Note: For privacy reasons Castanet will not reveal the name of the woman involved in the following story.
A 55-year-old Kelowna woman is in an induced coma in Kelowna General Hospital battling the affects of the H1N1 virus.
She has been in the Critical Care Unit at KGH since Jan 3.
According to her husband (we'll call him Steve) she appears to have contracted the virus while on vacation in Las Vegas.
The family was in Vegas for a week over Christmas.
Steve says his wife woke up Dec 29, the day they were to fly back home, complaining she couldn't breathe.
"It was like an elephant sitting on her chest," he says.
He says he got his wife some juice and water and she took some NyQuil thinking it was just a cold.
"She seemed to settle down," he says.
"She hadn't slept much and she was dragging her butt a bit at the airport, but we left on time and flew back home."
Steve says they eventually went to a walk-in clinic on New Year's Eve and eventually to emergency a few days later when she still didn't feel well.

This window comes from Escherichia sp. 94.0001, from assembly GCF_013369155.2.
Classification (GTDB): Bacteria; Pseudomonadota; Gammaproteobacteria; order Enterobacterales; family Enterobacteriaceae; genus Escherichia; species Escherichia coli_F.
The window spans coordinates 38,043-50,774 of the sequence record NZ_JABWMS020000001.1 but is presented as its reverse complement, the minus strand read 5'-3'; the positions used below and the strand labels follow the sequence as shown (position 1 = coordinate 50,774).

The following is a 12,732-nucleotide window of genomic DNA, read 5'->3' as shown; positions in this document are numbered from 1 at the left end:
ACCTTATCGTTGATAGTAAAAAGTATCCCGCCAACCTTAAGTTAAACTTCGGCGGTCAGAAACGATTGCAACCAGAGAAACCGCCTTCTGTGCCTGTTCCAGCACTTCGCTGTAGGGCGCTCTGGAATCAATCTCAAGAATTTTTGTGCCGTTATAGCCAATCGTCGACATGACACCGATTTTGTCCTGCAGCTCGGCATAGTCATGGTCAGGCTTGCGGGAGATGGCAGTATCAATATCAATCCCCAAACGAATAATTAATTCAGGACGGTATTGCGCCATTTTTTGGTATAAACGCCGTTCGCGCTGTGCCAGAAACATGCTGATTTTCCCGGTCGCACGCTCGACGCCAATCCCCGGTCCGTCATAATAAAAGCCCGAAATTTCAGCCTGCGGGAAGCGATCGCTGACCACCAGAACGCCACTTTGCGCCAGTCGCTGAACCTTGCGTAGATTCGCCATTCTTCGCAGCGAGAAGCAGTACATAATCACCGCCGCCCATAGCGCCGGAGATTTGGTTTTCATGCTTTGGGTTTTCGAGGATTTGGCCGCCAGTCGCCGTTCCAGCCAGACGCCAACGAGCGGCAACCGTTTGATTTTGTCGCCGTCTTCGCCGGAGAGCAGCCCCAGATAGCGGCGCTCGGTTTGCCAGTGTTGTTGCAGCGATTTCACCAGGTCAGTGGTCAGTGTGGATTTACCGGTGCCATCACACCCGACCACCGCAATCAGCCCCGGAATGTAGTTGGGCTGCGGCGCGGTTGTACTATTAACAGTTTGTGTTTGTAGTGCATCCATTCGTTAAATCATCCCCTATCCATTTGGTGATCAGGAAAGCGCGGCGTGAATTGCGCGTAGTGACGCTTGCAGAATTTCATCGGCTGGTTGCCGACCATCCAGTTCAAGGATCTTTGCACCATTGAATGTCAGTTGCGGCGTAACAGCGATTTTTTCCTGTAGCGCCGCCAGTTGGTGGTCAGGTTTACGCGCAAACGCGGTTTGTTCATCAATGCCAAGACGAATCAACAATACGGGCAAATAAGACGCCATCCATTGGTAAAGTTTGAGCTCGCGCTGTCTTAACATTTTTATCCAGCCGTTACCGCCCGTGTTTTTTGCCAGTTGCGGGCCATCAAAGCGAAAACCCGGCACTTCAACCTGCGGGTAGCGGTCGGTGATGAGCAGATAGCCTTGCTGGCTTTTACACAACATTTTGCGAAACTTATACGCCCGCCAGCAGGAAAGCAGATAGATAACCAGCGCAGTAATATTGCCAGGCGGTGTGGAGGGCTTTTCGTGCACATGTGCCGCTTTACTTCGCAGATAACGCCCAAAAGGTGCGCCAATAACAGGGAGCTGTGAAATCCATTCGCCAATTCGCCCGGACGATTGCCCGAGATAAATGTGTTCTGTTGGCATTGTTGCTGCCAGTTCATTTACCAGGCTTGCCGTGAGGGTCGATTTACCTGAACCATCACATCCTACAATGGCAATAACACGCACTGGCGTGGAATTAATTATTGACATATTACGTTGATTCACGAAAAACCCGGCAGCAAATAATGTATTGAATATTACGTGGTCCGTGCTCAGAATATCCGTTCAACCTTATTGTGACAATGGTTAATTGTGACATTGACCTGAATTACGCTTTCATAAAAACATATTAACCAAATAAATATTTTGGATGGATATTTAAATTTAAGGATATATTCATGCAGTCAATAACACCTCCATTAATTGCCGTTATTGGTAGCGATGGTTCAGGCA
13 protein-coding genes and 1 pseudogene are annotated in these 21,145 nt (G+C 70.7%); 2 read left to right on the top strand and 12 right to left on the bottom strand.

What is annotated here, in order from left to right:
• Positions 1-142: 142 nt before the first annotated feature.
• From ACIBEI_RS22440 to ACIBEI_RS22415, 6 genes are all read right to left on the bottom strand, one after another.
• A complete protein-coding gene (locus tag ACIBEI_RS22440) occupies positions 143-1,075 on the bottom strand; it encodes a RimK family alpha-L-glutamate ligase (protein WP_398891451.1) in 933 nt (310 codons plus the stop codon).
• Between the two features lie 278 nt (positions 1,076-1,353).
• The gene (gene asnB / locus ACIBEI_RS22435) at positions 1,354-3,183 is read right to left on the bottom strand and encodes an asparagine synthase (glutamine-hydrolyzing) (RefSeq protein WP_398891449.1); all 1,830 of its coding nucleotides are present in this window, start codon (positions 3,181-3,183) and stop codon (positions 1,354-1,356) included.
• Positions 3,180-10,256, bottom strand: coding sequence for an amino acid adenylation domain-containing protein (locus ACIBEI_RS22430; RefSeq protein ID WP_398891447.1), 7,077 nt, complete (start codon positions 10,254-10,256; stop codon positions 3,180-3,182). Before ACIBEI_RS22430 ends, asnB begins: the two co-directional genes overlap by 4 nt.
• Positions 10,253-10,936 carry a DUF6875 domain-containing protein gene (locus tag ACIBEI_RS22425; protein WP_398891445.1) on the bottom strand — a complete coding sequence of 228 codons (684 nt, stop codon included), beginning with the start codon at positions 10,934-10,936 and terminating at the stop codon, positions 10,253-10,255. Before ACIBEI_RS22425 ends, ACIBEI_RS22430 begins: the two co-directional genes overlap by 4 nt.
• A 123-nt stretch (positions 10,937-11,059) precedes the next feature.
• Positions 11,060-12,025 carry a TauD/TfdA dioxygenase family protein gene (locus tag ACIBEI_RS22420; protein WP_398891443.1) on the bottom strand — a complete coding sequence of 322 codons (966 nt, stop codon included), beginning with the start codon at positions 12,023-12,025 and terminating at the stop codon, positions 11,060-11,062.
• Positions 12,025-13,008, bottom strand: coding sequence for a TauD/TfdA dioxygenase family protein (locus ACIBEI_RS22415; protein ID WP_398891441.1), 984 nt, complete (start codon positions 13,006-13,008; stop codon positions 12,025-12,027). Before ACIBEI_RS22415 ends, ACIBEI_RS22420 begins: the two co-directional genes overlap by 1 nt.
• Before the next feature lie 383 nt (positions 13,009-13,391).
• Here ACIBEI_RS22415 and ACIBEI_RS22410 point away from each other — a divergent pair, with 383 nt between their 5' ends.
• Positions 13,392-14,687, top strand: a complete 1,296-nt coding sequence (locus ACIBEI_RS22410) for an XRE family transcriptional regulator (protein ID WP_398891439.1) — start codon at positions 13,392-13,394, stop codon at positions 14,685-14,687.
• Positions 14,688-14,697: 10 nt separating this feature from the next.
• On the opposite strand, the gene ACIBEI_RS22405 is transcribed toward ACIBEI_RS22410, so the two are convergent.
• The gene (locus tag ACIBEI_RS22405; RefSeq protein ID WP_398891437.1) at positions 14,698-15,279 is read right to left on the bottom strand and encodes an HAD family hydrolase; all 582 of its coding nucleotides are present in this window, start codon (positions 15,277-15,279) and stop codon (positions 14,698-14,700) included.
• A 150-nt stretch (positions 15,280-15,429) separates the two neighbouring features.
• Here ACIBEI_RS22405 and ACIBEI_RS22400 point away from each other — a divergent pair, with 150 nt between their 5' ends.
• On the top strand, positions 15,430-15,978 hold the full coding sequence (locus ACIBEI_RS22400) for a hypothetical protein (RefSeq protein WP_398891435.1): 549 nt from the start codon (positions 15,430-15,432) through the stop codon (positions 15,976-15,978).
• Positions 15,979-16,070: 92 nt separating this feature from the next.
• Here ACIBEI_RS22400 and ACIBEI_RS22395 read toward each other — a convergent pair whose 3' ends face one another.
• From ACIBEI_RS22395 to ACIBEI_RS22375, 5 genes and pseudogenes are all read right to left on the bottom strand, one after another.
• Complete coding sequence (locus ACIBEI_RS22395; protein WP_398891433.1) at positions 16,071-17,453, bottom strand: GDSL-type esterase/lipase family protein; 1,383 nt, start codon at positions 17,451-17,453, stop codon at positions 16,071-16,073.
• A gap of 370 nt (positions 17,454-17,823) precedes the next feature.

"I put her in a wheelchair and wheeled her in," says Steve.
"The emergency nurse took one look at her and could see what was going on. She took the wheelchair from my hands and took her in the back. By 11 a.m. the next morning they told me they would have to induce her and put her in this drug induced coma."
He says at the time she was admitted, his wife only had about 10 per cent lung capacity.
After 11 days in a drug induced coma Steve says his wife appears to be making a turn for the better.
"You can tell," he says, "her numbers are coming back to normal ranges and her x-rays are starting to clean up."
"Without them (Doctors) saying anything definitive one way or another you can glean from their actions and what they are doing and how they are bleeding her off of the drugs and some of her oxygen concentrations, (shows) that they are optimistic."
While Steve has never before had a flu shot he says this is the first year his wife has not had the shot.
Steve says his wife's illness was enough to prompt him to get inoculated.
So far at least two people, including an Okanagan woman in her 50's, have died as a result of the H1N1 virus in BC. In Alberta ten people have died from it. Across the country, including BC and Alberta, there were 26 confirmed deaths from H1N1 as of Jan. 13.
News reports out of Nevada indicate three people in Southern Nevada have died as a result of the flu.
While there has been no official confirmation those people died from the H1N1 virus, the US Center for Disease Control says H1N1 is the most common strain being detected this flu season.
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